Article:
Last April, at Anthony Wayne High School outside Toledo, student Kayla Meeker, 16, took her own life after allegedly being subjected to cyberbullying. Shortly after this tragedy, it came to light that another student at the school, Kaylee Halko, had experienced cyberbullying when a student from a nearby elementary school created an Instagram page mocking her progeria, a genetic disorder.
That school is not alone in experiencing cyberbullying. According to NoBullying.com, cyberbullying is on the rise and is most prevalent at middle schools.
“The truth of the matter is it doesn’t really get us anywhere if we deny how significant this issue is,” said Dr. Lisa Pescara-Kovach, associate professor of educational psychology at the University of Toledo as well as a campus prevention and protection trainer with the U.S. Department of Justice. “We really need to teach the difference between normal conflict and bullying.”
Working tirelessly with many schools and families, Dr. Pescara-Kovach helps to create bullying-free learning environments. She counsels children in hospitals and as outpatients if they suffer from depression, suicidal thoughts and/or anxiety.
Cyberbullying is bullying that takes place through social media sites, such as Facebook, Twitter, Instagram and even Vine. Bullies utilize these platforms by uploading photos which are intended to be embarrassing, tweeting insults or posting malicious comments.
Cyberbullying can be problematic because anyone can post and multiple people can chime in, sometimes anonymously. This differs from traditional bullying, which is the repetitive and constant verbal harassment or physical violence from one person or a group of individuals.
Parents may be tempted to ban their child from social media sites altogether, but Dr. Pescara-Kovach does not recommend this action. “It’s such a part of their world,” she said.
Because cyberbullying often occurs infrequently and without any pattern, identifying and disciplining the bully/bullies can be a challenge. In addition, school officials struggle to update bullying policies alongside the ever-changing technology and its byproduct of cyberbullying. In Halko’s case, because the creation of the page constituted only one incident, it was deemed not an act of bullying.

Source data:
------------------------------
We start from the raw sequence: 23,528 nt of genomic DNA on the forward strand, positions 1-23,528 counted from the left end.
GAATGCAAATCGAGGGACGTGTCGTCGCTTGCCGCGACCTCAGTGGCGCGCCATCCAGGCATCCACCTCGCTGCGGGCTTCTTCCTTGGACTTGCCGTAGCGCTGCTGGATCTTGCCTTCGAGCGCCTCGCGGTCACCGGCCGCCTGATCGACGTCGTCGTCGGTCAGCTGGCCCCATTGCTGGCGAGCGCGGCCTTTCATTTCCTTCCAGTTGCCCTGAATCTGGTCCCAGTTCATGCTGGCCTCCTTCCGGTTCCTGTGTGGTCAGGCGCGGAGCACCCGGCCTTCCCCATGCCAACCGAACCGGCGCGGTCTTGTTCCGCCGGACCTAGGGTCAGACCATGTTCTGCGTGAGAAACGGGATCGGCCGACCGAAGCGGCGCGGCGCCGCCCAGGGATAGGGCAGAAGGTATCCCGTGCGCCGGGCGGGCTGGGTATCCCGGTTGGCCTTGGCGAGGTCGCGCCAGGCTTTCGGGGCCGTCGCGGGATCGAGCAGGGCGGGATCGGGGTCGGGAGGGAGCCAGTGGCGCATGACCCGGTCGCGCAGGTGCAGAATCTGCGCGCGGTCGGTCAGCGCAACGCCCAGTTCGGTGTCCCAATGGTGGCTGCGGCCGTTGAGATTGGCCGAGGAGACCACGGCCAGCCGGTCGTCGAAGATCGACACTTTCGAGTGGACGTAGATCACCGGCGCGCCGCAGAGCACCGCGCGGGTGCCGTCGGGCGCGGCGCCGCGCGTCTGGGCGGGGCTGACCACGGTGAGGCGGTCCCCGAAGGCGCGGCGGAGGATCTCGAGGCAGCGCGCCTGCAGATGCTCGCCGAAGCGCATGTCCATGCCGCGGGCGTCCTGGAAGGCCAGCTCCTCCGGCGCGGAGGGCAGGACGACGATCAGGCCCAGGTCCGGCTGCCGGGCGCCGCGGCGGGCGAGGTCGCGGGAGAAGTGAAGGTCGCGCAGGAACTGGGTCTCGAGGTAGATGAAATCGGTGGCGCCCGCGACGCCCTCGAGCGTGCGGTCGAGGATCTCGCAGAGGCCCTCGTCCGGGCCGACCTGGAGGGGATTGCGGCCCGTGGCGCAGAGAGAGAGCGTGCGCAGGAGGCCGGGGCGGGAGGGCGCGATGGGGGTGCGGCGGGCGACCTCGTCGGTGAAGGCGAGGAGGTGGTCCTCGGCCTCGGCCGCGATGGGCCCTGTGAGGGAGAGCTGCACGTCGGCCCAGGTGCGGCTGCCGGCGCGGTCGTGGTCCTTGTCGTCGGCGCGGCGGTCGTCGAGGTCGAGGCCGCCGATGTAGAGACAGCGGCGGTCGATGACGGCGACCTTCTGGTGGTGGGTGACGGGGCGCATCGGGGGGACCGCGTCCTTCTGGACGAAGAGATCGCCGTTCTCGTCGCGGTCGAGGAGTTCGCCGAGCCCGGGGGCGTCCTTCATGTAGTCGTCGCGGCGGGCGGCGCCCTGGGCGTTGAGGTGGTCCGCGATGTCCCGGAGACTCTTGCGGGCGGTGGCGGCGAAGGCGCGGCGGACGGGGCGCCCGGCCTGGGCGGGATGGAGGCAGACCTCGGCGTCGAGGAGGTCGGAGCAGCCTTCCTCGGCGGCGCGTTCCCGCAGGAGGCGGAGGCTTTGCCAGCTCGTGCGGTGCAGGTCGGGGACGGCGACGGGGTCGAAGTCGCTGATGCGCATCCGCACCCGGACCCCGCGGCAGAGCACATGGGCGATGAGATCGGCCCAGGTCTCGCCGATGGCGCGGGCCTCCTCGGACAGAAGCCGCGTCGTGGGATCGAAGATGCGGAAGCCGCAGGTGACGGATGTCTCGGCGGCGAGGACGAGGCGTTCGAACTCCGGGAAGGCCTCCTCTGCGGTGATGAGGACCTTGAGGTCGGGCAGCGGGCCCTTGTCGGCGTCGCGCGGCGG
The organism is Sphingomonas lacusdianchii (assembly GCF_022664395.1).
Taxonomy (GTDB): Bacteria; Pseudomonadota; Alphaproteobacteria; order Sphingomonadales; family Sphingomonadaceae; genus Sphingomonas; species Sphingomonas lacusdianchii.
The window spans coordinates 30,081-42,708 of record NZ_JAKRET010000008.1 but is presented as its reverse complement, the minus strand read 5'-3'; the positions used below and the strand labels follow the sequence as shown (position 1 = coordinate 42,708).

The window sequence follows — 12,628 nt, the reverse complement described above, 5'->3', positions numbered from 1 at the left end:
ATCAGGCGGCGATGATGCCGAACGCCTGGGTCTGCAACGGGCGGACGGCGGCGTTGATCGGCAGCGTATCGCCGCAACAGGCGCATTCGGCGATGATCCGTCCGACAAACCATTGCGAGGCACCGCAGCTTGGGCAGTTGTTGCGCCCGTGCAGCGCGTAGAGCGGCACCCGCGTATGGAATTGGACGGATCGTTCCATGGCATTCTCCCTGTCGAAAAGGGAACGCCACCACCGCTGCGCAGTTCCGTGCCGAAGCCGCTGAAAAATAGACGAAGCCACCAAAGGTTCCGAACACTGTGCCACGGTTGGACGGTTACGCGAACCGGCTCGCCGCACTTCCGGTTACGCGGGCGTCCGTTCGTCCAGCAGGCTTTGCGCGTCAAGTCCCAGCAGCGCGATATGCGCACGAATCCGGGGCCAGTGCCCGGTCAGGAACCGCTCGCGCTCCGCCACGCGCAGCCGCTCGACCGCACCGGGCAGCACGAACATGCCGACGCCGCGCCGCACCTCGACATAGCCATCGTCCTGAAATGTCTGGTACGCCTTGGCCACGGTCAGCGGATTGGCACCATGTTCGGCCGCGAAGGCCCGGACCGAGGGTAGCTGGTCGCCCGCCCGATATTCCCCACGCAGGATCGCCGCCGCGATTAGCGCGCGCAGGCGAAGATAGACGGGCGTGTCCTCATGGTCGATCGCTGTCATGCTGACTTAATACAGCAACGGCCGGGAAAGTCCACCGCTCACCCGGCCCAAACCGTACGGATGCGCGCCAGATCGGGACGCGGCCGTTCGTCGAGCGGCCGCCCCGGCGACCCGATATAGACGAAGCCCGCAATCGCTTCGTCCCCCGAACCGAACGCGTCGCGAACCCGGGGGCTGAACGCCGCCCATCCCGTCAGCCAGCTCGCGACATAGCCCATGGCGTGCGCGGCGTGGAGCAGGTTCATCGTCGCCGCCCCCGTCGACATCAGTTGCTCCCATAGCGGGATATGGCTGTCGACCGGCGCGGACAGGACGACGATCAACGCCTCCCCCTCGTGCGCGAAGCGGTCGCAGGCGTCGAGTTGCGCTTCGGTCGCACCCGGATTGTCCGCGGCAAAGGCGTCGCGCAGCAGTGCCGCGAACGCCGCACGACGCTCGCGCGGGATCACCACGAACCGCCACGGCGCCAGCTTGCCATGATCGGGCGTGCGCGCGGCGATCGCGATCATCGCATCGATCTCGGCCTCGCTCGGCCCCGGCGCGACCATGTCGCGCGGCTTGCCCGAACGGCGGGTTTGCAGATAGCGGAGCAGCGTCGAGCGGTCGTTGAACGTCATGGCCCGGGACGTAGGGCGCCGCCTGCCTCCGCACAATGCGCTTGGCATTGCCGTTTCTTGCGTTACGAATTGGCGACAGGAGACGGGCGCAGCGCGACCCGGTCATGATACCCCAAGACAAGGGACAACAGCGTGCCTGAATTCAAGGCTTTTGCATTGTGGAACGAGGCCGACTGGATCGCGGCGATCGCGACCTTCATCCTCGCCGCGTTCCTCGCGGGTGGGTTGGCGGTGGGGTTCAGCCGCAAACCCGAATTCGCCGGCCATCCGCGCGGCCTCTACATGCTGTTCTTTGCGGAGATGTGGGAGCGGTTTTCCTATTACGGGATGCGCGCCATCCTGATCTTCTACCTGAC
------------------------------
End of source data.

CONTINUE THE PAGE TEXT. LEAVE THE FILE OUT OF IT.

State laws aimed specifically at cyberbullying do exist, however. Michigan’s Matt’s Safe School Law focuses on creating safeguards for students, including requiring schools to have anonymous report forms accessible. Sometimes the responsibility for implementing this law and others lies with schools having the resources to counteract the growing problem. Also, cyberbullying can happen after school hours and outside the school premises, which could make disciplining bullies a legal challenge.
Spotting the Signs
Though there are many factors intertwined with this problem, parents and guardians must first and foremost assess the situation and address their child’s vulnerability. They should be aware of the warning signs that their child may be experiencing cyberbullying.
According to Pescara-Kovach, if your child seems hesitant or obsessed with logging onto social media websites, this warrants some concern. Both extremes could indicate that your child faces cyberbullying on the other side of the screen. Also, if your child becomes aggressive, withdrawn and/or their grades drop, this is worrisome. Really, any change of behavior should serve as a warning sign that cyberbullying may be affecting your child.
As for preventing your child from partaking in cyberbullying, Dr. Pescara-Kovach recommends talking with your child and simply being there for them. “Kid’s don’t want to be bullies. Something is going on in that kid’s life too that we want to help with.”
Apps such as SocialProtection.com are now available for parents and guardians to monitor Facebook content on the child’s account and alert parents/guardians when questionable or dangerous content is posted.
“The minute they have social networking sites, the minute they get on for interacting with other people, parents should be aware,” said Dr. Pescara-Kovach.
Sound advice to parents
-Encourage teens to take an occasional break from technology
-Keep home computers in a shared space
-Forbid teens from sending mean messages (even if someone else did first)
-Wait until high school to allow teens to have private phones and email